In a post-Citizens United world, keeping track of money in politics is more critical than ever. Now the great people at Peninsula Press have crunched data from the California Secretary of State — donations to any campaign for-or-against any of the 11 propositions on the November ballot.
Peninsula Press then joined that money data with U.S. zip codes so anyone can look, interactively, at how much money is flowing to proposition campaigns, from California and from across the country. Pick your prop and take a look. How much is the rest of the country donating heavily to props here at home?
Republican City Councilman Carl DeMaio (left) and Democratic Congressman Bob Filner (right) are facing off in the San Diego mayor's race. (Images: DeMaio and Filner campaigns)
On a sunny day this fall, Republican city councilman Carl DeMaio and San Diego Mayor Jerry Sanders walked through a local, bayside park to a podium surrounded by a barrage of news cameras and reporters.
It was a good day for DeMaio. The mayor, a fellow Republican, was endorsing him — despite the two being long time political foes.
“Only one candidate has demonstrated the detailed knowledge of our city that will be required from his first day on the job.” Sanders intoned. “Only one candidate has the focus and the energy that will sustain him through difficult times. That candidate is Carl DeMaio.”
Sanders’ endorsement was followed a few days later by the announcement that Democratic philanthropist Irwin Jacobs was also supporting DeMaio.
But it hasn’t been a bad season for Democratic Congressman Bob Filner either. He’s consistently led in the mayoral polls. Still, as the election draws closer, the outcome is becoming harder to predict. Different polls yield different results. In mid-October one poll gave Filner a seven point lead, while another put DeMaio ten points ahead. Continue reading →
There’s a lot riding on the November 6 election for California’s once prized public education system. With $6 billion in trigger cuts looming due to the state budget deficit, two competing tax measures on the ballot propose to temporarily help fill the gap. Gov. Jerry Brown’s Proposition 30 would raise the state sales tax a quarter cent and income tax on those earning more than $250,000 annually. Competing Proposition 38, sponsored by millionaire attorney Molly Munger, would increase income tax on a sliding scale for those earning at least $7,316 a year.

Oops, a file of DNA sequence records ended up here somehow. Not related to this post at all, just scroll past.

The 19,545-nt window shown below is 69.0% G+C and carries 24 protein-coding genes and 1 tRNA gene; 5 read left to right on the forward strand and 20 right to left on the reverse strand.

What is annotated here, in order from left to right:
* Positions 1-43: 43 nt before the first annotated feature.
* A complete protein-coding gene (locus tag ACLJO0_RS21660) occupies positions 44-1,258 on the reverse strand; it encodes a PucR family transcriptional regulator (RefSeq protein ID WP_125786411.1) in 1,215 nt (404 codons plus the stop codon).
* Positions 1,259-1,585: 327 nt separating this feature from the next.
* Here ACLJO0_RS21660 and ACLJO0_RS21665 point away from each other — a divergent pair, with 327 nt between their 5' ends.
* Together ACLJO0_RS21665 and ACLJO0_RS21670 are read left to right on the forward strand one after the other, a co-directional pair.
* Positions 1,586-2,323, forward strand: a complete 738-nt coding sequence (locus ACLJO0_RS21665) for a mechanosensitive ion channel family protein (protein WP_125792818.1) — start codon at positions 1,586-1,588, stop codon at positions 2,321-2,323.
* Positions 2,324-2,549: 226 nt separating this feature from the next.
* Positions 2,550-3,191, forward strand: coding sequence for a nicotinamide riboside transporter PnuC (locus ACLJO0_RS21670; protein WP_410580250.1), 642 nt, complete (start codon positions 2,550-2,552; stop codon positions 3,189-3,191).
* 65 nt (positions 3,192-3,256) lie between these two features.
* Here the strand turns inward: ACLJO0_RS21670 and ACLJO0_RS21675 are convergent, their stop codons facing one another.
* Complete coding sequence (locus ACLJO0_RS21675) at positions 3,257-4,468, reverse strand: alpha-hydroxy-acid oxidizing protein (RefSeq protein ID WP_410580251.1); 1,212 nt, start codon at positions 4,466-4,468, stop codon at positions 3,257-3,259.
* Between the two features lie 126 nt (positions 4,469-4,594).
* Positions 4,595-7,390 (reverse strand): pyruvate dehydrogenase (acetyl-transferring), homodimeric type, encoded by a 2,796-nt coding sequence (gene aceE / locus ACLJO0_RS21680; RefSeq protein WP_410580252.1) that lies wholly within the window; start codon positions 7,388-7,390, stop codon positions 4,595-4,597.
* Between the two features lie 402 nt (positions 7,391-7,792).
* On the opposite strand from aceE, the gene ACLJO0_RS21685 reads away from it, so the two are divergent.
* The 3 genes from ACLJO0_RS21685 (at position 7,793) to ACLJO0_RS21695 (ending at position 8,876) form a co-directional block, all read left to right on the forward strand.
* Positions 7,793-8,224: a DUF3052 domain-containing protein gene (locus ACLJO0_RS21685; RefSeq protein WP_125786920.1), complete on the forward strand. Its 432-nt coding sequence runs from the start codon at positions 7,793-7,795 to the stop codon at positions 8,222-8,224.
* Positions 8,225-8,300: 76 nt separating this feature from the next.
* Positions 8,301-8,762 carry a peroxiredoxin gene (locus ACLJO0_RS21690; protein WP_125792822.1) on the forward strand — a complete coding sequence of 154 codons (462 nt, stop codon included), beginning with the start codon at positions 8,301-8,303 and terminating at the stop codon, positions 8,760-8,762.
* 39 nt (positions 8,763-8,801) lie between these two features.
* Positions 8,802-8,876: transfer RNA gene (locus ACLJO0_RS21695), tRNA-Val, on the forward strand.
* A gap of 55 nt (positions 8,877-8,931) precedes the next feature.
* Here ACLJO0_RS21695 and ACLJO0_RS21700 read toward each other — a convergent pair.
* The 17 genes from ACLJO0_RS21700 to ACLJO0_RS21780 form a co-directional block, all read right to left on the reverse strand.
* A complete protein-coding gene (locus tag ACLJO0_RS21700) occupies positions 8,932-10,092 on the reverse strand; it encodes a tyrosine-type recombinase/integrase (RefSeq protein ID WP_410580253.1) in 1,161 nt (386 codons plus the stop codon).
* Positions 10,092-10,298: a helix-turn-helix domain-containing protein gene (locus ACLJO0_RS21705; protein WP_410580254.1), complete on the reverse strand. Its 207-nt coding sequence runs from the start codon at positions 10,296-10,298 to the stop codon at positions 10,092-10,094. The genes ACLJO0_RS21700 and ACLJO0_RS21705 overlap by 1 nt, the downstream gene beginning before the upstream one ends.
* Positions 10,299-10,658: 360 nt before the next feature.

On Friday, KQED’s This Week in Northern California examined the competing propositions.
Wednesday was the deadline, and now the California Fair Political Practices Commission (FPPC) has filed suit in Sacramento Superior Court. The watchdog group wants the Arizona-based Americans for Responsible Leadership to release all documents related to a mysterious $11 million contribution, including emails and texts.
At issue is whether Americans for Responsible Leadership violated state law by accepting donations earmarked for specific campaign purposes in California. The group instead sent a letter to the FPPC saying they had no contributors who had specified that their funds be used in state campaigns.
But Ann Ravel, FPCC Chair, says that is not the issue. “The standard of trust is not whether or not (money) was earmarked, but if those contributors knew or should have known the money would have come to a campaign in California.”
The FPPC expects a quick decision by the court. It says the November 6th election is drawing near.
The FPPC is the state agency charged with upholding California’s Political Reform Act which includes reporting requirements about the disclosure of donors supporting or opposing state ballot measures.